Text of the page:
The Immigration Argument Everyone's Ignoring
Both sides in the debate over President Barack Obama's immigration reforms have offered simple legal arguments. According to critics, the president is acting unlawfully by defying acts of Congress and arrogating the authority of a king. According to supporters, Obama is acting within his broad discretion as chief executive to deport those he thinks should be deported and let others stay in the U.S.
But the administration's own legal analysis is much subtler and more precise. The Justice Department's Office of Legal Counsel argues that the Department of Homeland Security does indeed have the authority to “prioritize” the removal of certain categories of undocumented aliens, and it can create a “deferred-action program” to let some people remain in the U.S. for a specified period. But it has to be careful about how it decides who gets to stay.
Both those conclusions depend on a judgment that the executive's actions are consistent with legislative policies. In the OLC's words, "an agency's enforcement decisions should be consonant with, rather than contrary to, the congressional policy underlying the statutes the agency is charged with administering."
Homeland Security's prioritization plan singles out three categories of undocumented aliens for deportation: 1) those who pose threats to national security or public safety, or who have been convicted of certain felonies; 2) those who have been convicted of multiple misdemeanor offenses or who have significantly abused visa programs; and 3) those who were issued a removal order in 2014. If undocumented aliens do not fall within these categories, there is a very good chance that the government will not attempt to remove them.
But this plan does not give “amnesty” to anybody. Even if they are outside the three categories, undocumented aliens remain subject to removal if public officials decide it would serve an "important federal interest” (if, for example, they have committed a series of civil offenses).
The U.S. has about 11.3 million undocumented aliens, and Congress has given the executive branch enough resources to remove fewer than 400,000 of them. In view of these sharply limited resources, Homeland Security has to make choices. The choices it has made, the Office of Legal Counsel says, are consistent with Congress’s explicit direction to “prioritize the identification and removal of aliens convicted of a crime by the severity of that crime.”
For several decades, the executive branch has created deferred-action programs for specified categories of aliens. If you qualify for such a program, you have no enforceable rights, but after an appropriate application, you can almost certainly stay in the U.S. for a certain period. You might even be able to apply for authorization to work in the country. In 2005, for example, foreign students affected by hurricane Katrina were allowed to apply for deferred action, and in 2009, some widows and widowers of U.S. citizens were given the same right.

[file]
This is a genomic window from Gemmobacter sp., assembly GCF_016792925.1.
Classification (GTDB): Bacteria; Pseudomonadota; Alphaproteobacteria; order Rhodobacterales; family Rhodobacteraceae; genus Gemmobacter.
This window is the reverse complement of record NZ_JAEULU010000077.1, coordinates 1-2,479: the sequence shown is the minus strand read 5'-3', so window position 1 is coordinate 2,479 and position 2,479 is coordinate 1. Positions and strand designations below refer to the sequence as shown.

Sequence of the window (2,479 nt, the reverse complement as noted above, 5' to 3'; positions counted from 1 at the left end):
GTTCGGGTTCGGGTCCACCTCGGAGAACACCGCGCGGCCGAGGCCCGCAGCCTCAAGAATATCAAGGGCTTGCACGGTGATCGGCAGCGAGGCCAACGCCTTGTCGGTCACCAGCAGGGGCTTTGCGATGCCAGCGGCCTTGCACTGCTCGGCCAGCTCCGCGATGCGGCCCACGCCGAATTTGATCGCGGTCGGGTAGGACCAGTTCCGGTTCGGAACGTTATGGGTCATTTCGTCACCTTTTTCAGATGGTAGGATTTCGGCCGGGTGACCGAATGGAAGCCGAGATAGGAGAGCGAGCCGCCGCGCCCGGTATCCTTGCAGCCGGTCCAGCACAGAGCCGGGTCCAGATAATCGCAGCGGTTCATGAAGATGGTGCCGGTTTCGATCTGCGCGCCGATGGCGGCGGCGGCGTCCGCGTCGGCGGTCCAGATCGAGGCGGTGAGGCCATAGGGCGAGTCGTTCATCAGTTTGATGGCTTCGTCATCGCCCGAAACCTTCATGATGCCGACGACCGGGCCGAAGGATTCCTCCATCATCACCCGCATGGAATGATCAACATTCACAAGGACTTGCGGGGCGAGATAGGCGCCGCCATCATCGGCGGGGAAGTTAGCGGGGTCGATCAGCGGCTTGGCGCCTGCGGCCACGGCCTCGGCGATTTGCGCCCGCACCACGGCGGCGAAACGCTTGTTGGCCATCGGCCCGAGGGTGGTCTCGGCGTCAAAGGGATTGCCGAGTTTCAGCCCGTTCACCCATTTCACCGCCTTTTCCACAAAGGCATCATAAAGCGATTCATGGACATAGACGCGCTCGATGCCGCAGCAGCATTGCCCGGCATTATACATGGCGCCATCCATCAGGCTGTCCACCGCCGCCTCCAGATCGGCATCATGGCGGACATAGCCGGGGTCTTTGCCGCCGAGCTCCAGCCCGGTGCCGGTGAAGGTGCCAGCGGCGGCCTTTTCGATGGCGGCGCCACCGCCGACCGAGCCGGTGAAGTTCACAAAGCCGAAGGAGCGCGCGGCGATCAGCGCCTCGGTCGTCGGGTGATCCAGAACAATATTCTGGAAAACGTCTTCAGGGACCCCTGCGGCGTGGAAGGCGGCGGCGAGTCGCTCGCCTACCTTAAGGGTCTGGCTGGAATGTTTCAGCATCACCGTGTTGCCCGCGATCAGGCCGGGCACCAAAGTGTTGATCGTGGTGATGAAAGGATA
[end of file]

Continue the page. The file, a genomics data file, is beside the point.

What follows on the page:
The Office of Legal Counsel concluded that Homeland Security can confer deferred-action status on parents of U.S. citizens and lawful permanent residents. This practice can be seen as analogous to an exercise of prosecutorial discretion. It is a way of saying we're not going to devote limited resources to removing certain classes of people, because of important humanitarian concerns.
The OLC did not, however, say Homeland Security could create a deferred-action plan whenever and on whatever grounds it (or the president) might like. Rather, it pointed out that Congress itself has in the past appeared to endorse deferred-action plans -- and that this particular plan fits well with Congress’s evident concern, found in several statutory provisions, “with uniting aliens with close relatives who have attained lawful immigration status in the United States.”
The OLC also found it important that Homeland Security's program requires individual applications and "provides for the exercise of case-by-case discretion, thereby avoiding creating a rule-like entitlement to immigration relief."
But Homeland Security also proposed to create a deferred-action plan for parents of children who are in the U.S. as a result of an earlier deferred-action plan (one created in 2012 for those who immigrated here as children). The OLC found this to be a bridge too far: It would have been based not on Congress’s priorities, but on a prior deferred-action plan created by the executive branch.
To be sure, skeptics can raise fair questions about the OLC’s analysis. Deferred action goes beyond an exercise of prosecutorial discretion, and a general congressional interest in uniting family members doesn't count as clear authorization for a program of this kind. At the same time, an argument can be made that the OLC gave the president too little. In view of its severely limited resources, maybe the executive branch should be allowed to create the more expansive plan that Homeland Security proposed.
What is clear, however, is that that those who are making noisy claims about illegality and overreaching are obliged to give a close reading to what the OLC had to say. Its nuanced analysis pays careful attention to legal limits on the authority of the executive branch -- and offers a powerful argument that Homeland Security can take last week's actions without being given anything like a blank check.
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